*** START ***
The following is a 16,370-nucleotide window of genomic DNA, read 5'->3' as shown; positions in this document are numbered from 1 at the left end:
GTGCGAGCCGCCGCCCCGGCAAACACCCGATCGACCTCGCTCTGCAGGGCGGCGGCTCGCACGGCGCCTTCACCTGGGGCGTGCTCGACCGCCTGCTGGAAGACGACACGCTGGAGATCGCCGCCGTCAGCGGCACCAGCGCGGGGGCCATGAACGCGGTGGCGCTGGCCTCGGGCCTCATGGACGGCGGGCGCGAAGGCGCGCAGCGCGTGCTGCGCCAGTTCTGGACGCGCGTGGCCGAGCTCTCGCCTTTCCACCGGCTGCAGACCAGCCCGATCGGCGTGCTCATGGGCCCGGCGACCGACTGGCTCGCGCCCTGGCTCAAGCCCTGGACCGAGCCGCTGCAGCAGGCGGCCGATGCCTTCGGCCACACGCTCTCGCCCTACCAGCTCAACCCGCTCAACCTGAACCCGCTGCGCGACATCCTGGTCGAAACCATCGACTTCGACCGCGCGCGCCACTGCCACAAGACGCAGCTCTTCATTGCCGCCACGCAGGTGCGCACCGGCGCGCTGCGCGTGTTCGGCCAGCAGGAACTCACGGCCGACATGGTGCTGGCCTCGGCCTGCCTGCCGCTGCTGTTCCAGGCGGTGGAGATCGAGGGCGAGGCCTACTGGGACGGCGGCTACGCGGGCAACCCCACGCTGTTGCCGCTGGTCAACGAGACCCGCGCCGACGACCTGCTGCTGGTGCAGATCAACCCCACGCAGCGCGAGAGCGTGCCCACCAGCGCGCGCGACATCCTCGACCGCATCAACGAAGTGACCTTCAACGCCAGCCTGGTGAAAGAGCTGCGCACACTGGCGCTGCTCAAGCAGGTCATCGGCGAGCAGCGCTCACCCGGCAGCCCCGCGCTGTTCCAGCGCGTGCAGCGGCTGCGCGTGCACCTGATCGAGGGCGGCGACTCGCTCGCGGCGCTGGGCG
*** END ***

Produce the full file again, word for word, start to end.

The following is a 16,370-nucleotide window of genomic DNA, read 5'->3' as shown; positions in this document are numbered from 1 at the left end:
GTGCGAGCCGCCGCCCCGGCAAACACCCGATCGACCTCGCTCTGCAGGGCGGCGGCTCGCACGGCGCCTTCACCTGGGGCGTGCTCGACCGCCTGCTGGAAGACGACACGCTGGAGATCGCCGCCGTCAGCGGCACCAGCGCGGGGGCCATGAACGCGGTGGCGCTGGCCTCGGGCCTCATGGACGGCGGGCGCGAAGGCGCGCAGCGCGTGCTGCGCCAGTTCTGGACGCGCGTGGCCGAGCTCTCGCCTTTCCACCGGCTGCAGACCAGCCCGATCGGCGTGCTCATGGGCCCGGCGACCGACTGGCTCGCGCCCTGGCTCAAGCCCTGGACCGAGCCGCTGCAGCAGGCGGCCGATGCCTTCGGCCACACGCTCTCGCCCTACCAGCTCAACCCGCTCAACCTGAACCCGCTGCGCGACATCCTGGTCGAAACCATCGACTTCGACCGCGCGCGCCACTGCCACAAGACGCAGCTCTTCATTGCCGCCACGCAGGTGCGCACCGGCGCGCTGCGCGTGTTCGGCCAGCAGGAACTCACGGCCGACATGGTGCTGGCCTCGGCCTGCCTGCCGCTGCTGTTCCAGGCGGTGGAGATCGAGGGCGAGGCCTACTGGGACGGCGGCTACGCGGGCAACCCCACGCTGTTGCCGCTGGTCAACGAGACCCGCGCCGACGACCTGCTGCTGGTGCAGATCAACCCCACGCAGCGCGAGAGCGTGCCCACCAGCGCGCGCGACATCCTCGACCGCATCAACGAAGTGACCTTCAACGCCAGCCTGGTGAAAGAGCTGCGCACACTGGCGCTGCTCAAGCAGGTCATCGGCGAGCAGCGCTCACCCGGCAGCCCCGCGCTGTTCCAGCGCGTGCAGCGGCTGCGCGTGCACCTGATCGAGGGCGGCGACTCGCTCGCGGCGCTGGGCG